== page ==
It is indeed amazing that Professor Fredriksson ignores the European DIN standards, and this all the more, than Sweden is already for a long time member of the European Union and thus the regulation of the European legal DIN are obligatory standards in Sweden, too.
A consultation with the producer of the keel confirmed that all to Bavaria and other boat manufacturers delivered grey cast iron keels with the material symbol EN-GJL-250 (GG-25) displayed a by far suffient tensile strength and hardness demanded according of the DIN EN 1561. This was verified and determined both immediately after the production of the keel and in context with the outgoing inspection. In addition, the permanently accomplished charge analysis on the basis of the molten material confirmed that the chemical composition of the grey cast iron laid within the limits, given by the state of the art.
We attach an evaluation of the charge analysis from the period between that 19.11.2005 to 25.11.2005, thus from the period, in which the keel for your client?s yacht was manufactured.
In context of a chemical analysis of the cast iron material it is first of importance that cast iron technically is considered as a ternary Fe-C-Si alloy, whereas iron (Fe) is its key-element (ca. 90 – 95 % wt) and carbon (C) and silicon (Si) are its main alloying elements. These three main elements are in general — but must not – accompanied with further elements, like manganese (Mn), phosphorus (P), sulfur (S), copper (Cu), chrome (Cr) etc., whereby these accompanying elements generally do not have any effects regarding the tensile strength and hardness of the cast iron. According to the state of technical art standards for alloying part of carbon, silicon and manganese were developed with the following minium and maximum threshold values:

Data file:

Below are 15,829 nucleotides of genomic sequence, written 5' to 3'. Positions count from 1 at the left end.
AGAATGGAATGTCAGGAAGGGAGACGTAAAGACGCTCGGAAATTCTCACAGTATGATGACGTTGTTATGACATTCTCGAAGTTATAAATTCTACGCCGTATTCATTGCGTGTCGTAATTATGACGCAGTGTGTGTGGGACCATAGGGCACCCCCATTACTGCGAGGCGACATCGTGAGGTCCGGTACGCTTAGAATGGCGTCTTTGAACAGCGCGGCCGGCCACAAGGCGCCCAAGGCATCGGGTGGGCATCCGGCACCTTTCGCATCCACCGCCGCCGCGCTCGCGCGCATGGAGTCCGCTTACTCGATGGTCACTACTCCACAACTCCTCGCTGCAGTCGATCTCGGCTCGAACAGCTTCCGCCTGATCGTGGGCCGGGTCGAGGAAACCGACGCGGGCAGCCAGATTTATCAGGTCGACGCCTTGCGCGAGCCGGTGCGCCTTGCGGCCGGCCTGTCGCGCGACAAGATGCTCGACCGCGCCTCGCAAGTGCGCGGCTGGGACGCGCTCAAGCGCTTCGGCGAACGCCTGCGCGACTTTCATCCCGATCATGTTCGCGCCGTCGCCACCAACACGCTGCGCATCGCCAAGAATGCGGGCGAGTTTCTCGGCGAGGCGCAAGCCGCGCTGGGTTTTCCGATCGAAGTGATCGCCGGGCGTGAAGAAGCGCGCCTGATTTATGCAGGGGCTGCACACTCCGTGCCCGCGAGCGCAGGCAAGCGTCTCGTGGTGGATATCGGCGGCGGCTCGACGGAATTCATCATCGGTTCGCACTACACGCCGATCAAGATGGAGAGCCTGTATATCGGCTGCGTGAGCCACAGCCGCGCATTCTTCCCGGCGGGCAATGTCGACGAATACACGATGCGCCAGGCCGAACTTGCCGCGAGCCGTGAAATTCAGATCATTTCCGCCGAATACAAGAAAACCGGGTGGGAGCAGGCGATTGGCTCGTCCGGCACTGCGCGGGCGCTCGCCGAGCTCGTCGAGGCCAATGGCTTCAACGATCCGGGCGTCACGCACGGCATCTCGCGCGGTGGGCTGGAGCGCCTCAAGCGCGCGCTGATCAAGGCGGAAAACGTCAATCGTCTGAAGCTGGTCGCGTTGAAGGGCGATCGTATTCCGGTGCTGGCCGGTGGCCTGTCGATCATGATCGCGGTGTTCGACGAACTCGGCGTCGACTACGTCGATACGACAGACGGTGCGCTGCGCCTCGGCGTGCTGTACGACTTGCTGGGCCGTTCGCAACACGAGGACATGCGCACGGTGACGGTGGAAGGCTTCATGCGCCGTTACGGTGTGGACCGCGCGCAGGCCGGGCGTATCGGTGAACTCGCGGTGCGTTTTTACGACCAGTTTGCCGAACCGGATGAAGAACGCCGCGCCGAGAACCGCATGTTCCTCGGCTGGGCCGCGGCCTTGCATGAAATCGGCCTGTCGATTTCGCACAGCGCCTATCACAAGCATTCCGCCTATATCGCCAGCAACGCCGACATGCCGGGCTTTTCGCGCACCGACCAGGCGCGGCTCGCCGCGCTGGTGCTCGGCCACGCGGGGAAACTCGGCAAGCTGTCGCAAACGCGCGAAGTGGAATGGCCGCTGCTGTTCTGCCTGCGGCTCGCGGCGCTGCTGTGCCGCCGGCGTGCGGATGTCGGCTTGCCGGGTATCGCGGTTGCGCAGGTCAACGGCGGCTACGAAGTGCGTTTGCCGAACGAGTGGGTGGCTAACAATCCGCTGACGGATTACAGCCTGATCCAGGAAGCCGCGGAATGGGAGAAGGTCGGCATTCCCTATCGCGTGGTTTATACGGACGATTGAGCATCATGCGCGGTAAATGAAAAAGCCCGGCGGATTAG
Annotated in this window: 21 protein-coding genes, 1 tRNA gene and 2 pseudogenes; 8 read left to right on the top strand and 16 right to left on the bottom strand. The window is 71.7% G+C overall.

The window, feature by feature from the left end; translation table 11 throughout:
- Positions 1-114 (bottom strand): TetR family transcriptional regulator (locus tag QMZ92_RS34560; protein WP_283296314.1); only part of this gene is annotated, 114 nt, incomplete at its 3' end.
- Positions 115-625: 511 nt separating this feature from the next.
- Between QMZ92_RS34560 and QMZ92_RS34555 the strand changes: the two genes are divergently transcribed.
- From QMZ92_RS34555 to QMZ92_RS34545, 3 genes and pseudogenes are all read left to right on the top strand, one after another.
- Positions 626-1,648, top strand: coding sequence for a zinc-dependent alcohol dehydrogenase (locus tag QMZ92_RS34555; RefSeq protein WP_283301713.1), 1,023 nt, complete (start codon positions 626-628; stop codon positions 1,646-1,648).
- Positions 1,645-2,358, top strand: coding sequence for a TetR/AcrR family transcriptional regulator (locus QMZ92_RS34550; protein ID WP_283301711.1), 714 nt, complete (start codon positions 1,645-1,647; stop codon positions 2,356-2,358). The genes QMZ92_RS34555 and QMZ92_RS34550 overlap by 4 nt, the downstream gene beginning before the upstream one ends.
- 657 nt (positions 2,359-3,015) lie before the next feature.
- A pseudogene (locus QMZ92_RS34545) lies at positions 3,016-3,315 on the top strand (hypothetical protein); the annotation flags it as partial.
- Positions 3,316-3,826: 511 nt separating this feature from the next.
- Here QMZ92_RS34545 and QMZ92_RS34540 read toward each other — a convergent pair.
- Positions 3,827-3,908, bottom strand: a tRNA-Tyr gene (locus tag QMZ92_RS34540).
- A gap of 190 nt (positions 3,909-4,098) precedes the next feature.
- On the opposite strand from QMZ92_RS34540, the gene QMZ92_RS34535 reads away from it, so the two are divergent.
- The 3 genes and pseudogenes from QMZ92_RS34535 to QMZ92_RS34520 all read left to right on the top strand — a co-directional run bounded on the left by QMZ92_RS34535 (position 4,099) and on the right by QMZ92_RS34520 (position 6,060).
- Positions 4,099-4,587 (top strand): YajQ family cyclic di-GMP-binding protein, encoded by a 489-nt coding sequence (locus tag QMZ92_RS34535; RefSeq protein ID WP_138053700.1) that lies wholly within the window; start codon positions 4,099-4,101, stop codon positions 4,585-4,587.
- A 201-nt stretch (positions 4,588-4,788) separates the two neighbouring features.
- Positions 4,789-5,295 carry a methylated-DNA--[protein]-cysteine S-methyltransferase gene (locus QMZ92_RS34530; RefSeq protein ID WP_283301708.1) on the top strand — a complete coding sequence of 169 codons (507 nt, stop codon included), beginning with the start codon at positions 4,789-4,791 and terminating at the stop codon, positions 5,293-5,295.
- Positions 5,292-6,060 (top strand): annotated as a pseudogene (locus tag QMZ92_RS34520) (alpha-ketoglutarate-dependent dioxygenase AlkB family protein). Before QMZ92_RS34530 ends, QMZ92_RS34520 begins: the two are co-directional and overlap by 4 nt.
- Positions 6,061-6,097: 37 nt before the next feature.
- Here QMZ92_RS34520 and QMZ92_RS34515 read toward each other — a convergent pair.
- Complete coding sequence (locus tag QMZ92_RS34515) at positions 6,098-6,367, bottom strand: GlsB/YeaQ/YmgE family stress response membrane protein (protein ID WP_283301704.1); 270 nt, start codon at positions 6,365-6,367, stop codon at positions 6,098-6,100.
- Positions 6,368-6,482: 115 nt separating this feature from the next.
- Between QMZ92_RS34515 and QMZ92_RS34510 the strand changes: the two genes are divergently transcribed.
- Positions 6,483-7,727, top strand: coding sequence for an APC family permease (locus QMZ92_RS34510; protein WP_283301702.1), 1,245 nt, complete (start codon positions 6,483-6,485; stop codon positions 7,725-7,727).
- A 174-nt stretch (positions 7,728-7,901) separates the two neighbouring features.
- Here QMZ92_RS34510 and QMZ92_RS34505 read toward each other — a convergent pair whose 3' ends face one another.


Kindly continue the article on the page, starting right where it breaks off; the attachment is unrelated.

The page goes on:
C: 2,90 – 3.70% wt
Si: 1,70 – 2.50% wt
Mn: 0,35 – 1% wt
So far the common threshold values for these DIN EN 1561 – materials with the material symbols EN-GJL-150, EN-GJL-200, EN-GJL-250 and EN-GJL-300.
By way of comparison we refer for instance to standards given by the American Society for Testing and Materials International (ASTM). Thereafter the threshold values are for carbon 2 – 4% wt and for silicone the 1 – 3% wt. ASTM A48 recommends for grey cast iron planning targets as follows: C = 3.4 %wt, Si = 1.8 %wt and Mn = 0.5 %wt. Regarding further elements no defaults are made.